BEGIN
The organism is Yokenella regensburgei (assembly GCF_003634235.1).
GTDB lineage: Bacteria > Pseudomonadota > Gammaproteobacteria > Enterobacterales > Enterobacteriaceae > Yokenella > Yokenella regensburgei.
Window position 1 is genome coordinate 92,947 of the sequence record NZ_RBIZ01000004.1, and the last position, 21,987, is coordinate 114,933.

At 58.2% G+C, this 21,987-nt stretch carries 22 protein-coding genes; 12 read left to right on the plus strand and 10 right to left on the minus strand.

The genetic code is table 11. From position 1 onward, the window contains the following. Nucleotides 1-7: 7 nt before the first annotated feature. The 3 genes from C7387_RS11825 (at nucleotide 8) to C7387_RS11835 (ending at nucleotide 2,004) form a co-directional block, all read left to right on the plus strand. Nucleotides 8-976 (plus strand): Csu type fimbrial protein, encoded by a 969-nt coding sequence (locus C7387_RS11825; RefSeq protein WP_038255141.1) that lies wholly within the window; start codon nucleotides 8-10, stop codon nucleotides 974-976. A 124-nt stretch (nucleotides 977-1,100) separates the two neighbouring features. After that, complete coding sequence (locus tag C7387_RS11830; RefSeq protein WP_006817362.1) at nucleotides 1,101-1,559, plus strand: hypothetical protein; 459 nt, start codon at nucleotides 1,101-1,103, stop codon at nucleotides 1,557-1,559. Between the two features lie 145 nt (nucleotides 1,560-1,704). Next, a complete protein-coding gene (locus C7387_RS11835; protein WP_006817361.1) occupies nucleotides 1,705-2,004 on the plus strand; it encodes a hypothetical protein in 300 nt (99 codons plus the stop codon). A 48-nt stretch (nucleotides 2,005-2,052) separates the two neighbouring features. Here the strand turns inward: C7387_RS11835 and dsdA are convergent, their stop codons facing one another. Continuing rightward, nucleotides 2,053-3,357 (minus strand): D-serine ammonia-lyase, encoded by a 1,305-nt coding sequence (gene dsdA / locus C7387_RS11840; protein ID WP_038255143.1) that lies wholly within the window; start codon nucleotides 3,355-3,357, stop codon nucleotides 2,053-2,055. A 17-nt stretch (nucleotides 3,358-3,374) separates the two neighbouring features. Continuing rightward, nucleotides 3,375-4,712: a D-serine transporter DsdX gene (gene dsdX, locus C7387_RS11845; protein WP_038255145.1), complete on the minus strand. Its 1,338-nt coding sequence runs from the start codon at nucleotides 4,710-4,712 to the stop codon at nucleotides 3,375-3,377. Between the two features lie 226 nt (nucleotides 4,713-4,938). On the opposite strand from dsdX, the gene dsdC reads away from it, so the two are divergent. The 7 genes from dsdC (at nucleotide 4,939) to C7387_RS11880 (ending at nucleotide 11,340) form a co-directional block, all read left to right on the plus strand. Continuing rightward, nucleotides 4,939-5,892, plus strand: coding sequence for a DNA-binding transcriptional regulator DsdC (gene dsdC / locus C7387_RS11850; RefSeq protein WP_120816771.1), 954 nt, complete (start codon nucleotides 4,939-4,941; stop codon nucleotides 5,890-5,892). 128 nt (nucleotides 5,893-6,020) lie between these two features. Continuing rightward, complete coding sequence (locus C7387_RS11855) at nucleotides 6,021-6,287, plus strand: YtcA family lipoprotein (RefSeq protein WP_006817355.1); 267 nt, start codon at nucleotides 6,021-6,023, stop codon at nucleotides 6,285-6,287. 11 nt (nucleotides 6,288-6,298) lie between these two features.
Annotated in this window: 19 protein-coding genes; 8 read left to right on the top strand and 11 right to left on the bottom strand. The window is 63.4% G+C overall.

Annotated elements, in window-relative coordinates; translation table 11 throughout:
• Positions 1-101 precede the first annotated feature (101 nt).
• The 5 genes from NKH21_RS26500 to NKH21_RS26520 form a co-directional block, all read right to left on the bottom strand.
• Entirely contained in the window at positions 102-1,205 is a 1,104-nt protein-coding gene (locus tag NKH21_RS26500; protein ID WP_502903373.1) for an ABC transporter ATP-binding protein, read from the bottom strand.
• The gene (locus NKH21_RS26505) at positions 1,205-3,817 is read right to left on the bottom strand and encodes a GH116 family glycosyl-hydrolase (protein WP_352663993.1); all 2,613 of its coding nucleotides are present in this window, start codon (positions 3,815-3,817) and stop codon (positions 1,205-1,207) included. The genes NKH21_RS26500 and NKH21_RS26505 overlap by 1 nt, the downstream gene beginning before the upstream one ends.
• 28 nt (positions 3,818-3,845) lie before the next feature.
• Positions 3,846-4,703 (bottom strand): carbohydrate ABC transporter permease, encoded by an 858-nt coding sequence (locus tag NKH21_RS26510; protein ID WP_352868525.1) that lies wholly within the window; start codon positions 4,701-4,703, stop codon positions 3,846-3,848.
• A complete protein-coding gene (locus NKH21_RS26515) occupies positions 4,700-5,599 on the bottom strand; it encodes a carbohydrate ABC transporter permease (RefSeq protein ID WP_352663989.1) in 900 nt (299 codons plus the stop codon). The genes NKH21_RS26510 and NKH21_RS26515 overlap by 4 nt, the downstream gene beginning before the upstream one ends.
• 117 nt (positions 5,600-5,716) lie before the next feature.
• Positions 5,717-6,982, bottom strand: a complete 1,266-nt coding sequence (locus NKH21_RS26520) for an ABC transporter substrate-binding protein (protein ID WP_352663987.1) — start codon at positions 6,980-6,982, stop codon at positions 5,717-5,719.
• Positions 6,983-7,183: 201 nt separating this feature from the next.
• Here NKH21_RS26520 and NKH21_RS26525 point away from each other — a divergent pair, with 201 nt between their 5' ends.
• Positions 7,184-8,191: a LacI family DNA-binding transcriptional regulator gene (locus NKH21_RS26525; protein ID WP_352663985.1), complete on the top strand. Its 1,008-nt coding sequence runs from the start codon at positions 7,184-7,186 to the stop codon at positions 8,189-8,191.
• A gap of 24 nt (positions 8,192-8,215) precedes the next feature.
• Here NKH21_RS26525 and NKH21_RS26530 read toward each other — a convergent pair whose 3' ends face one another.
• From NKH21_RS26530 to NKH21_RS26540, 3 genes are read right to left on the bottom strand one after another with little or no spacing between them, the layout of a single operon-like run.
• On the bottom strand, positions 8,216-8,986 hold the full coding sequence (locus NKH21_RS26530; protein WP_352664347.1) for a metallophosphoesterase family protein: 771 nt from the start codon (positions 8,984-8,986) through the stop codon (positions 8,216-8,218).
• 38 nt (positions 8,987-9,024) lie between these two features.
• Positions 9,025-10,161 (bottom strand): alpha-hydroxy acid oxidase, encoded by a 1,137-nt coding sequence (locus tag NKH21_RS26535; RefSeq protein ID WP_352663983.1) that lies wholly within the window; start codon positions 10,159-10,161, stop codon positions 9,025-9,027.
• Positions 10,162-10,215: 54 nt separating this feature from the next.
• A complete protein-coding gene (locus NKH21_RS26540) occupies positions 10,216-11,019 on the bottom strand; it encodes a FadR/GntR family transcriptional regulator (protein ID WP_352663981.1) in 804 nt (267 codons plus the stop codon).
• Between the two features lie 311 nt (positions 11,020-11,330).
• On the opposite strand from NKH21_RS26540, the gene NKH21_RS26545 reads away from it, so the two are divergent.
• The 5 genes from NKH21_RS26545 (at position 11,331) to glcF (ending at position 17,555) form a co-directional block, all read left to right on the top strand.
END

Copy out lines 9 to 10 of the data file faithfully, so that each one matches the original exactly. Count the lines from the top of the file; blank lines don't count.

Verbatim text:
• The 5 genes from NKH21_RS26500 to NKH21_RS26520 form a co-directional block, all read right to left on the bottom strand.
• Entirely contained in the window at positions 102-1,205 is a 1,104-nt protein-coding gene (locus tag NKH21_RS26500; protein ID WP_502903373.1) for an ABC transporter ATP-binding protein, read from the bottom strand.